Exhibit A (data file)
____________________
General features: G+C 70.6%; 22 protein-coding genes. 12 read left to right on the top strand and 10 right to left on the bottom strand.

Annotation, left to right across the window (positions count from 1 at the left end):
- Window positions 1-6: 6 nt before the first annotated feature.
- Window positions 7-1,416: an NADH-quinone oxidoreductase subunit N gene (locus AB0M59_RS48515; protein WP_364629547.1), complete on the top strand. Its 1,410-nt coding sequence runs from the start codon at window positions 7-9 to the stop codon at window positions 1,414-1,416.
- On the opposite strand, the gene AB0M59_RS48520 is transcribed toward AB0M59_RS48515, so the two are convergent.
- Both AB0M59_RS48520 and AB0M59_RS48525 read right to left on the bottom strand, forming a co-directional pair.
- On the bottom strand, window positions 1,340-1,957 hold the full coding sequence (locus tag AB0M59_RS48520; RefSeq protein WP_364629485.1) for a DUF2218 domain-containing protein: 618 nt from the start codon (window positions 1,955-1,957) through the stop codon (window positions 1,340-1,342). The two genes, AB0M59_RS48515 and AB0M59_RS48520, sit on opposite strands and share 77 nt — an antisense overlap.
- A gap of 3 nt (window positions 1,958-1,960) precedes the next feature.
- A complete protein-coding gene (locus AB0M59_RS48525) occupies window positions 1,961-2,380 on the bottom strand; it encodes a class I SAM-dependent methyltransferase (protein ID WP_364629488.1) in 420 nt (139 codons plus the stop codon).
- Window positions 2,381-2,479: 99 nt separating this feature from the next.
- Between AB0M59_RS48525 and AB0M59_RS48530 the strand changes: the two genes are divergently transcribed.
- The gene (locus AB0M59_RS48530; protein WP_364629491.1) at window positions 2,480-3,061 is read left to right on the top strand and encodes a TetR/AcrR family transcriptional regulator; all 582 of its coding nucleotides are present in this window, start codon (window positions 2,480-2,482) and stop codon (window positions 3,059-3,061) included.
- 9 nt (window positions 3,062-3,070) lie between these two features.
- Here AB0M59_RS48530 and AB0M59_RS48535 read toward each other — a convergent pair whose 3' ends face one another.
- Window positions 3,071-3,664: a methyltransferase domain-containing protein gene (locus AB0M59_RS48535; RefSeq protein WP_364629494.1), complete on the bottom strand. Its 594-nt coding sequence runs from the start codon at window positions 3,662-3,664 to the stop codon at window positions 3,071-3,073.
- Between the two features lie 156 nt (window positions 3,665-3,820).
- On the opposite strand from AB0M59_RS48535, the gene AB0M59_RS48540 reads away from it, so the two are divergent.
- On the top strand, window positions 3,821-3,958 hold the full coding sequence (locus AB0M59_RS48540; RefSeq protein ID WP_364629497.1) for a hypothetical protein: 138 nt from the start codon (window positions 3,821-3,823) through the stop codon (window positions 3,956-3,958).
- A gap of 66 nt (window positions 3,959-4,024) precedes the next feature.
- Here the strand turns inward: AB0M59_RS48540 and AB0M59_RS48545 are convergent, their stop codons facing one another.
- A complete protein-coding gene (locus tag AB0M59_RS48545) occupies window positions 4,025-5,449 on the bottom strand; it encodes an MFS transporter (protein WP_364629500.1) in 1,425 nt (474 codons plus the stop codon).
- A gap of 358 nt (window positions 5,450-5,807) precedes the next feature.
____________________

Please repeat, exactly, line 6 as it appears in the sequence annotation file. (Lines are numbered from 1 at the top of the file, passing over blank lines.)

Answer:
- Both AB0M59_RS48520 and AB0M59_RS48525 read right to left on the bottom strand, forming a co-directional pair.